## Reporting our results

Sharing our findings with others is a key skill and part of the importance of research. Clarity and authenticity are key. We have the results of our model and understand how they were derived and what they mean. Reporting of statistical results is achieved by an accessible description of the finding supported by evidence from your model. Our model has provided us with substantial information but it is a common practice to report three of these: the test statistic, degrees of freedom and *P*-value. For example, we may report the results from the ANOVA table as:

‘Variation in coffee consumption (cups per week) was explained by TAS2R38 taster genotype (F

_{2,87}= 4.122,*P*=0.019)’

We elaborate on these with the results from the summary output with:

‘Participants with the Tt TAS2R38 taster genotype did not differ significantly in their coffee consumption from the tt group (

*t*= 0.519,*P*=0.605). However, the TT group drank significantly less coffee on average than the tt group (*t*= −2.186,*P*=0.03)’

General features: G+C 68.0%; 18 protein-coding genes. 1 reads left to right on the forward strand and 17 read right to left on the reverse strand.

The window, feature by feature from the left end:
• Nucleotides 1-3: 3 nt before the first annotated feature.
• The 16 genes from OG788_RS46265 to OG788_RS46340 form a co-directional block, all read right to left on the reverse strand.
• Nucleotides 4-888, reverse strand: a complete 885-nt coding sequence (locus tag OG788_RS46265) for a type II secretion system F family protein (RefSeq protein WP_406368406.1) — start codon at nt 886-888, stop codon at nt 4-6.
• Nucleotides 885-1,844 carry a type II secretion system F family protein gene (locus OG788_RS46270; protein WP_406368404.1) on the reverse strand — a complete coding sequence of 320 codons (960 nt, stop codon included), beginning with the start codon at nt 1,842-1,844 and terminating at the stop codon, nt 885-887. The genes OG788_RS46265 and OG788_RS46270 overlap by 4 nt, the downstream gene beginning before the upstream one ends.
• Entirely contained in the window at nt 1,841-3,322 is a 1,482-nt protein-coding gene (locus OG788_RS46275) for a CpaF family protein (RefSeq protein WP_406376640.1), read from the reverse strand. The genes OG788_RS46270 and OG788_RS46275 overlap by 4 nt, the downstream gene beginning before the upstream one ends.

There is a lot of variety on how we describe our results, and how you may report your results may depend on your research question and where you want to focus. It may be relevant to make predictions from your model, it may be relevant to state what test was used as well. It is almost always helpful to report summary statistics, e.g. state the mean ± SD coffee consumption for each genotype. Consider what is an effective and authentic portrayal of your results. It is almost always appropriate to accompany your model with a plot, so that you can visualise the relationship that you are modelling.

## Conclusions and limitations